Unconventional Candidate's Guide to Stats Grad Programs

In Bangkok. Taken by Bas Glaap (@basglaap on insta).

Updated: Sept 2022.

My guidance may be more useful for “atypical” candidates or candidates whose undergrad math background is not particularly deep.

I came into undergrad wanting to study environmental policy. I discovered stats my sophomore year and had to go back to community college in order to switch! Even after switching to stats, I had ZERO intentions of going to grad school. I honestly thought it was overkill. But instead of being a “data analyst” I wanted to be a proper statistician which meant grad school is almost a must. Needless to say, I had a very un-linear path to get here. Given the rise in the competitiveness of admissions, I feel very fortunate to have acceptances into a few PhD programs in California. 😄

0. Actually apply to programs that suit you.

If you’re not a match but are admitted anyway, you won’t enjoy it. Trust me, I just went through my prelims. Hit up the GradCafe forums if you want a honest assessment.

Also hit up current grad students in potential programs of interest.

1. Depth of math background matters a lot.

Admissions are becoming even more competitive (especially for PhD programs). So prior depth of math/stats background is apparently becoming more important to differentiate oneself from other applicants.

For Masters programs: there’s a lot of variance in terms of what different program expects from their Master-level Students. Some expect almost zero background, some may require more. It totally depends. At a minimum, I would say you should have taken the calc series (I-III), linear algebra, probability. If you don’t have this background, it’s ok. See pt 2.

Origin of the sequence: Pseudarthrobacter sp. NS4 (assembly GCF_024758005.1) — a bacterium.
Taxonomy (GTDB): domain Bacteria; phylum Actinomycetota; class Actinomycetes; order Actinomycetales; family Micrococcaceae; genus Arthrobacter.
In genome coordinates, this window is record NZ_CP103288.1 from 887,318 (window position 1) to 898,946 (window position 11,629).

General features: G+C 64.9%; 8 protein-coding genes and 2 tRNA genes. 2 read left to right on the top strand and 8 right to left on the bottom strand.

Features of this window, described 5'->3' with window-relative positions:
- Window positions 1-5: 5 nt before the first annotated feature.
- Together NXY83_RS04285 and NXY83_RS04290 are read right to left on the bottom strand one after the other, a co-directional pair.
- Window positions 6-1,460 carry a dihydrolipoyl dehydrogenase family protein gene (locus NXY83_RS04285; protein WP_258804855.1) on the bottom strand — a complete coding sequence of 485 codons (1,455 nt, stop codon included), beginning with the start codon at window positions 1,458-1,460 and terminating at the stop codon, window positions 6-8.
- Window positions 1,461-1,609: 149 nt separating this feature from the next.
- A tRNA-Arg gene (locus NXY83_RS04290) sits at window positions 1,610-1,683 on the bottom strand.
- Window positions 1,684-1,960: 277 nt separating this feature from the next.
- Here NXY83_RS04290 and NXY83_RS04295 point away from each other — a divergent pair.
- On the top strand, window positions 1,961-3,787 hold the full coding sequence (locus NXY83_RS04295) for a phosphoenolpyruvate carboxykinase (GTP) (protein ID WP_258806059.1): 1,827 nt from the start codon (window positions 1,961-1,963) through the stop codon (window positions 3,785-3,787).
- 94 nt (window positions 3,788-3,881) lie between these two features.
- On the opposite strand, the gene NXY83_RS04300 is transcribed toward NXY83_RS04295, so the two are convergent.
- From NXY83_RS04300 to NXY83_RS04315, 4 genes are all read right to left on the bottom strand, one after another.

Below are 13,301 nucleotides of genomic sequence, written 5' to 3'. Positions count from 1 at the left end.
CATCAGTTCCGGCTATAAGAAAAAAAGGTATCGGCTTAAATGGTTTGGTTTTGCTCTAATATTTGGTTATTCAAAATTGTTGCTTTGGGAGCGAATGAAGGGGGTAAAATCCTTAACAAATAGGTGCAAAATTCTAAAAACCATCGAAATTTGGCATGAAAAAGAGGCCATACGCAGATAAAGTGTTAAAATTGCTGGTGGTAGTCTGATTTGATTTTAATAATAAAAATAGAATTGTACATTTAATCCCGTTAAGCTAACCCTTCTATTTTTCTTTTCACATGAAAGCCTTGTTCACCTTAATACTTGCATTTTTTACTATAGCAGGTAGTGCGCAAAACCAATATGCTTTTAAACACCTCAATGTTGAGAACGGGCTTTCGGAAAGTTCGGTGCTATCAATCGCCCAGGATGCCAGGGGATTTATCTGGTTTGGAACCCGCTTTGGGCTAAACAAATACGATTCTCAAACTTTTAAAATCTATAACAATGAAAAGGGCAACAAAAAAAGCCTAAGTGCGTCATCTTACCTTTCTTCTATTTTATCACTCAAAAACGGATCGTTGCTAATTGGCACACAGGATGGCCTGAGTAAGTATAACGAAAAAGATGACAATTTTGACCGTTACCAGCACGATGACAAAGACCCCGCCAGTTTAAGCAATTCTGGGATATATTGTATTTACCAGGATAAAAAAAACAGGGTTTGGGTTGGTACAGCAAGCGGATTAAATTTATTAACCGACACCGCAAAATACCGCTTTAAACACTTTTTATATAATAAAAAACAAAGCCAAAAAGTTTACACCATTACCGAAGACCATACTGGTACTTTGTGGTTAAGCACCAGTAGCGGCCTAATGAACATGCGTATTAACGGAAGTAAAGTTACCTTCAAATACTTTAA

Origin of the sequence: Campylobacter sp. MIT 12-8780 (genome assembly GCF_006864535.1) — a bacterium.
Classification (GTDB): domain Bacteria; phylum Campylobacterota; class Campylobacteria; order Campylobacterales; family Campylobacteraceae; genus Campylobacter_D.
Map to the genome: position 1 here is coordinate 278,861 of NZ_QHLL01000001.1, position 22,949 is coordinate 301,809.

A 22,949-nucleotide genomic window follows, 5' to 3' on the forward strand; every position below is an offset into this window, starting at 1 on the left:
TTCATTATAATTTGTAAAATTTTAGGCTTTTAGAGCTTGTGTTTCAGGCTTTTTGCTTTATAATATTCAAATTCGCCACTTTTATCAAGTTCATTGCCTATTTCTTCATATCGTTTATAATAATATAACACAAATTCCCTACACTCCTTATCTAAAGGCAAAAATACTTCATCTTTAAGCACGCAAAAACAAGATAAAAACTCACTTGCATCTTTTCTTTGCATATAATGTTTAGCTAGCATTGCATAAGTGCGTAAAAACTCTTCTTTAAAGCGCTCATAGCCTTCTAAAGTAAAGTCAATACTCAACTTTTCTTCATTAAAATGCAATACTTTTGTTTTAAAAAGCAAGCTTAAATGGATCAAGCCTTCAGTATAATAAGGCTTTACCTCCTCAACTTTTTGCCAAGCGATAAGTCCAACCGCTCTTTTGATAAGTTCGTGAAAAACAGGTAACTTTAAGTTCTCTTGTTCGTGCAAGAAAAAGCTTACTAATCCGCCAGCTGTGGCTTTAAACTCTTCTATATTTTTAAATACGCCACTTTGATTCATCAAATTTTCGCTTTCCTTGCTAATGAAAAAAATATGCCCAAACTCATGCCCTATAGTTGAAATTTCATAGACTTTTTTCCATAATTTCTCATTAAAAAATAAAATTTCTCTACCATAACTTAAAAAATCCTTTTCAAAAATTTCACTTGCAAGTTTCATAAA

For PhD programs: You really should take Real Analysis & upper division algebra. But I’d take more if time/budget allows (stochastic processes, optimization, etc). You should also be comfortable writing proofs (especially for programs that emphasize asymptotics/measure-theoretic probability theory) and coding well (R, Python or whatever language) but you don’t necessarily need to take a course on it. If you don’t have a strong math background, it’s ok. See pt 2.

2. … but there are ways to make it up, even after graduating.

If you want to improve your math/stats background, I recommend NethMath, the UIUC program run by their math department that is fully online. It is well designed for remote instruction and is cheaper than enrolling as a non-matriculated student. It allows you to take classes while working as well. Another plus is that the transcript they produce is indistinguishable from UIUC’s normal classes.

Though adcoms won’t care about it, you may also want more hands-on training, especially for proof-writing. If you’re interested, see this link.

3. If you need to study & make up coursework, then do it full-time

Of course, not everyone has the means for this. That said, if you know you lack the math/coursework background to be a competitive applicant, then seriously consider studying full-time. Studying math while working a job is difficult and inefficient. There’s a momentum that comes with a full-time dedication.

I mostly studied part-time and half-assed my job (during this period). In hindsight, I would have just focus on studying for a few months & then find a job. Of course, the financial hit is significant but consider it good practice for living on a grad student budget. 😄

4. Domestic students: apply to NSF.

You’ll be forced to read journals and think seriously about your research interests. It will also make you start your application materials early. I even got to get a professor at a perspective school to write a letter of rec for me. This was huge. Through this, I got to talk to them get to know them.

5. Seriously consider taking a year or two off after undergrad.

A few reasons for this:

  • The years in the “real world” have been so, so valuable to me. Chances are, you’ll mature a lot.
  • Many grad students struggle with choosing an advisor because they’ve never had a real boss.
  • Working under a boss or two will give you a better idea of what “a good advisor” actually means for you.
  • Learn how to adult. Make sure you live frugally.
  • You’ll have savings!